How ‘Freedom Day’ went in Belarus, and what to expect next: comments from Belarusian activists
On 25 May 2017, demonstrations marking Freedom Day took place in cities across Belarus (Freedom Day is the anniversary of the announcement of the self-proclaimed Belarusian People’s Republic on 25 March 1918; it is celebrated mainly by Belarusian nationalists). The government’s reaction to the demonstrations was quite brutal: in Minsk the unauthorized rally, attended by several thousand people, was dispersed by the police and about seven hundred participants were detained. Similar rallies were held in Gomel, Brest, Grodno and Vitebsk. Belarusian anarchists have reported further searches and detentions.
The events in Belarus are especially interesting in connection with the general European trend towards the unification of rightwing and “anti-systemic” protests, a tendency noted recently by Perry Anderson.
In light of the recent Belarusian protests against Decree No. 3 “On the Prevention of Social Dependence” (or the so-called ‘social parasite tax’ of $230 to be levied on those unemployed for six months), the violent dispersal of a traditionally nationalistic rally raises a number of questions. To what extent do the participants in these two protests intersect? And why did the Belarusian government react so brutally to the nationalists when in Russia, in contrast, the nationalists are merely “kept on a short leash” and even encouraged if necessary? Who came to the protests? Were they “ordinary Belarusians” appalled by the social situation in the country or “professional” activists of the nationalist opposition? Can there be a “fusion” of the nationalist and social agendas? And will the nationalists be able to use yesterday’s detentions as a trump card to take control of social protest?
OpenLeft discussed these questions with Belarusian activists. LeftEast reprints them with the kind translation of Tonya Anisimovich.
Left activist, member of the organizing committee of the Belarusian social movement “Razam” (“Together”)
Undoubtedly, the biggest share of responsibility for inflamed tensions and the unfolding repression lies with the authorities, starting with the adoption of the provocative and antisocial Decree No. 3. However, some irresponsible opposition activists also contributed to it, with blatant statements and the desire to escalate for the sake of geopolitical calculations. What initially started as a social protest now is being increasingly politicized. “Freedom Day” seems to have been the final step towards the substitution of a social agenda for the national one. If one is not familiar with the context, it may seem that the two sides are moving towards the “Maidan” scenario in agreement with each other. It’s classic: after 25 March, the leaders of the opposition will forget about the Decree, because the authorities gave them a good reason to, and the movement will go along under completely different slogans and for completely different purposes. In any case, the people – the working class and the unemployed – will be the losers again. That is, the Belarusian people.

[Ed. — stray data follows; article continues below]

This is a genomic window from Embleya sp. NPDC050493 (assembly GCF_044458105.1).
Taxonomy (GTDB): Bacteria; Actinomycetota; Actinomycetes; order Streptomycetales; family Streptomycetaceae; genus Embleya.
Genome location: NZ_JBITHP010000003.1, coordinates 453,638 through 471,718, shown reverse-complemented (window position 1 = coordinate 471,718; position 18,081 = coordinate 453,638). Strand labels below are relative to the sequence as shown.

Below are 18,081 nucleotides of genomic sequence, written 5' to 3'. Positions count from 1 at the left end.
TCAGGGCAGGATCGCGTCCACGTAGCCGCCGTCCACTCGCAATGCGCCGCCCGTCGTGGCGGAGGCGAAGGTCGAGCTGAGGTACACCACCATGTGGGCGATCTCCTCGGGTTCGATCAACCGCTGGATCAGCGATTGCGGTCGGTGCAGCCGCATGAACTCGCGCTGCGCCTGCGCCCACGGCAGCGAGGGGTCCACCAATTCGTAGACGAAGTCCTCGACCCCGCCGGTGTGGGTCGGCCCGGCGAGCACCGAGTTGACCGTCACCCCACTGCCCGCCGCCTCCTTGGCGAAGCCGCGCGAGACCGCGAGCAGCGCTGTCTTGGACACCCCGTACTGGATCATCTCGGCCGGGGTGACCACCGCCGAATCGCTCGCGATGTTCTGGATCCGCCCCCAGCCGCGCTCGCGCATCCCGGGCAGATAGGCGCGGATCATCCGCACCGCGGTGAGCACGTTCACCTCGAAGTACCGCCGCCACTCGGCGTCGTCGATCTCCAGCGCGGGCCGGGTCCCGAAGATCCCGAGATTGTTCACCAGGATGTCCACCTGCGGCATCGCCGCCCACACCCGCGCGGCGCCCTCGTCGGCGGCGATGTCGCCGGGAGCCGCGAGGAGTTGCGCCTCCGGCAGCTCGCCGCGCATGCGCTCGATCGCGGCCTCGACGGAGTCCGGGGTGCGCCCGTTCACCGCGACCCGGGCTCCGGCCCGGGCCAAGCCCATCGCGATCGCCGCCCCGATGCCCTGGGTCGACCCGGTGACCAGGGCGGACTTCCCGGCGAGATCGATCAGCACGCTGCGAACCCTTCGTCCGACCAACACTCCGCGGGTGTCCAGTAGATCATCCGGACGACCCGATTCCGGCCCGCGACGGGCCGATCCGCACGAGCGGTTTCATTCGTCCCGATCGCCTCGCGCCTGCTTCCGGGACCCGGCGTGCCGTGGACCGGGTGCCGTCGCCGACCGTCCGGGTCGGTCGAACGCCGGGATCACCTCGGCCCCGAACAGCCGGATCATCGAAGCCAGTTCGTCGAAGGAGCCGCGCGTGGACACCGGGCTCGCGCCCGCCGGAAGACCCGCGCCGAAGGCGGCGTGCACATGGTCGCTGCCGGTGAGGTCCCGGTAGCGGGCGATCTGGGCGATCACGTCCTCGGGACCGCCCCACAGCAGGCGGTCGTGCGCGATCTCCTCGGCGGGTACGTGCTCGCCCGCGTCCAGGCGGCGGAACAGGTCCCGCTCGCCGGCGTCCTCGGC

Outside Minsk, opposition activists were forced to focus more on the social basis of the protests. In Minsk everything was extremely politicized, because the leaders of the opposition were there. After the recent events, perhaps, there will be a differentiation in the opposition and the format of further actions will be changed. There have been disagreements within the opposition before as well, but mainly on the basis of personal ambitions or the degree of radicalism. For example, “Tell the Truth” [a campaign organized by the Belarusian research and educational organization “Movement Forward” – OL] took a rather moderate position.
Outside Minsk the rallies went relatively peacefully, even though there were some detentions in Gomel. The opposition carried nationalist symbols and general democratic slogans, but the people were primarily protesting against the Decree. In Gomel the left modified the resolution of the protest, and, even though not all of their demands were included, the resolution turned out to be relatively social rather than political.
I think it’s time for leftist forces in Belarus to clearly and actively express their position on the tough neoliberal policy of the authorities aimed at monetizing everything (with the latest example being the notorious Decree).
Left activist, online magazine September